Non functional requirements (NFR)


The official definition for a non-functional requirement specifies how the system should behave:

“A non-functional requirement is a statement of how a system must behave, it is a constraint upon the systems behavior.”

Non-functional requirements specify all the remaining requirements not covered by the functional requirements. They specify criteria that judge the operation of a system, rather than specific behaviors, for example:

“Display of the patient’s vital signs must respond to a change in the patient’s status within 2 seconds.”

Non functional requirements (NFR) are also knows as Quality of Service (QoS) or Service level requirements or quality attributes or constraints or system capabilities.

In addition to the business requirements i.e the functional requirements of a system, you must satisfy the non functional requirements. You can get most of these qualities of service measurement for each of the service-level requirements by working with the stakeholders of the system during the inception and elaboration phases. Potentially many different stakeholders have an interest in getting the non-functional requirements right. This is because for many large systems the people buying the system are completely different from those who are going to use it (customers and users).

The plan for implementing functional requirements is detailed in the system design. The plan for implementing non-functional requirements is detailed in the system architecture.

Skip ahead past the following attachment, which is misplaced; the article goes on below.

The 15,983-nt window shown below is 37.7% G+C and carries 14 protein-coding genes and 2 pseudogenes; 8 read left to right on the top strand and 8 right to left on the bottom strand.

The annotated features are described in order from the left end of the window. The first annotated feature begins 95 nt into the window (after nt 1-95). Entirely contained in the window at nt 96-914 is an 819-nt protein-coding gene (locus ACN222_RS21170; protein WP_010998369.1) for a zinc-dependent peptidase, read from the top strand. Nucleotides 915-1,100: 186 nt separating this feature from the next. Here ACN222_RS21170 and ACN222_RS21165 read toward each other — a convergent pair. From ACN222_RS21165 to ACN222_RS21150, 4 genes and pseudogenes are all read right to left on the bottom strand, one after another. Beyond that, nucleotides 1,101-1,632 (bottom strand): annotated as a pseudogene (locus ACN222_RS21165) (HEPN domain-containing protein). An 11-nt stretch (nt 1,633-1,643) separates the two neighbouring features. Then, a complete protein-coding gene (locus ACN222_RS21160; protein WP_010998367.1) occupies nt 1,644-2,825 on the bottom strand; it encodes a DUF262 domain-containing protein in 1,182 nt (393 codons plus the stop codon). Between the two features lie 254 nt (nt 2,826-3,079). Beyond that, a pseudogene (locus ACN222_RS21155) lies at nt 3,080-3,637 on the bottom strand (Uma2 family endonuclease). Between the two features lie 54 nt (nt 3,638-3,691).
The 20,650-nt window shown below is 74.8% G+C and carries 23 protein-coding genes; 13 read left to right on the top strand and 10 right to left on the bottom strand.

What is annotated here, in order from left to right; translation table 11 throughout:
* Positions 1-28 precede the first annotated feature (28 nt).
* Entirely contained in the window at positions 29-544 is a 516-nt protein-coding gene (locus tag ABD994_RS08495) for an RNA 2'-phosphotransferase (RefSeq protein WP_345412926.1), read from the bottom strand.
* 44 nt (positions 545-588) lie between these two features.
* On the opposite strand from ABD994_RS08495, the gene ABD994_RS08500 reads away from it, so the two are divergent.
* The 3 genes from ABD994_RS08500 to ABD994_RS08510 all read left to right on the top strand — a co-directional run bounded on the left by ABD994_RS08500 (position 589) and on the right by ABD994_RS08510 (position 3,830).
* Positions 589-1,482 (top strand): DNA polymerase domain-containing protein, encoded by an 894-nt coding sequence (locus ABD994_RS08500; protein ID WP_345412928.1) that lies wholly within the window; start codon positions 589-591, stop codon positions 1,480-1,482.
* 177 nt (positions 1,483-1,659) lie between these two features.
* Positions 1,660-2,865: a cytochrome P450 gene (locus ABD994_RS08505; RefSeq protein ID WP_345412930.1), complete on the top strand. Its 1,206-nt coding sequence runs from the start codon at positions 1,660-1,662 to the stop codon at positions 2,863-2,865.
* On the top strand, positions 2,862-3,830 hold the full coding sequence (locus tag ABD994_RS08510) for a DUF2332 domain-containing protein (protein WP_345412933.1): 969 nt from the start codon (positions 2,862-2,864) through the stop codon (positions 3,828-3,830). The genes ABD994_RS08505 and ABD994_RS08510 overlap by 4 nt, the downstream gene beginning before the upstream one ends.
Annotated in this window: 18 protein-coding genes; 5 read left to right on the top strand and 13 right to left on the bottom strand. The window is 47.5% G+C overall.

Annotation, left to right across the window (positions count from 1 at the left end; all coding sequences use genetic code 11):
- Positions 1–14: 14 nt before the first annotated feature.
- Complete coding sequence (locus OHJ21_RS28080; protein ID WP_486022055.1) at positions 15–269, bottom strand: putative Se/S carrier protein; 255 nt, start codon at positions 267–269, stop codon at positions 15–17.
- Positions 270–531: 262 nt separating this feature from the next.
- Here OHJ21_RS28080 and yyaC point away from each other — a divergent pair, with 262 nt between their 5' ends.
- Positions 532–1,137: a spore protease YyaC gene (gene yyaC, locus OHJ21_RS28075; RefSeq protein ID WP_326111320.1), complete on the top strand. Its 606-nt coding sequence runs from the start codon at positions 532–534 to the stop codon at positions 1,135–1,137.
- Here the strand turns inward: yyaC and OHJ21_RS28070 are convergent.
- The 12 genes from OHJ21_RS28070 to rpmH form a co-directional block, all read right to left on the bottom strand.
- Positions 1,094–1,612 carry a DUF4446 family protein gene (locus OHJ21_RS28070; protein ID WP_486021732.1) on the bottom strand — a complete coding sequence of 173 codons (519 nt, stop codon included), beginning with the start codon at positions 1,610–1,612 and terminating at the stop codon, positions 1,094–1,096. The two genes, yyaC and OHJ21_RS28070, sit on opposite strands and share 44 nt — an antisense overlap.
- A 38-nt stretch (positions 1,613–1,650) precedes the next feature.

In general, functional requirements define what a system is supposed to do whereas non-functional requirements define how a system is supposed to be.  Basically what system “does” or “shall do” comes under functional requirements whereas what system “shall be” comes under non-functional requirements.  

The architecture you create must address the following service-level requirements:

  • Scalability
  • Performance
  • Extensibility
  • Availability
  • Reliability
  • Maintainability
  • Manageability
  • Security

Based on the functional requirements and customers expectations, trade-offs between these requirements will have to be made. For example, if the most important service-level requirement is the performance of the system, you might sacrifice the maintainability and extensibility of the system to ensure that you meet the performance quality of service.

The non-functional requirements are broadly categorized into two categories:

  • Run-time: These are observable at run time
    • Usability
    • Availability / Reliability
    • Response time, transaction throughput
    • Security
    • Scalability
       
  • Development time: These are embodied in the static structure of the software system
    • Localization
    • Modifiability / Extensibility
    • Reusability
    • Support for new capabilities or ability to exploit new technologies

There is a good questionnaire available to get the non functional requirements from customer/stakeholder at http://www.csee.umbc.edu/courses/undergraduate/345/spring04/mitchell/nfr.html

Finally a small example should give you a good idea about the difference between functional and non-functional requirements.  In an online store the system may be required to present the user with a display of the number of items available in the stock. This is a functional requirement. How up-to-date this number needs to be is a non-functional requirement.

 


About Shashikant Kulkarni

Oracle Certified Master Java EE 5 Enterprise Architect, Sun Certified Java Programmer, Wordpress programmer having 14 year of experience in software development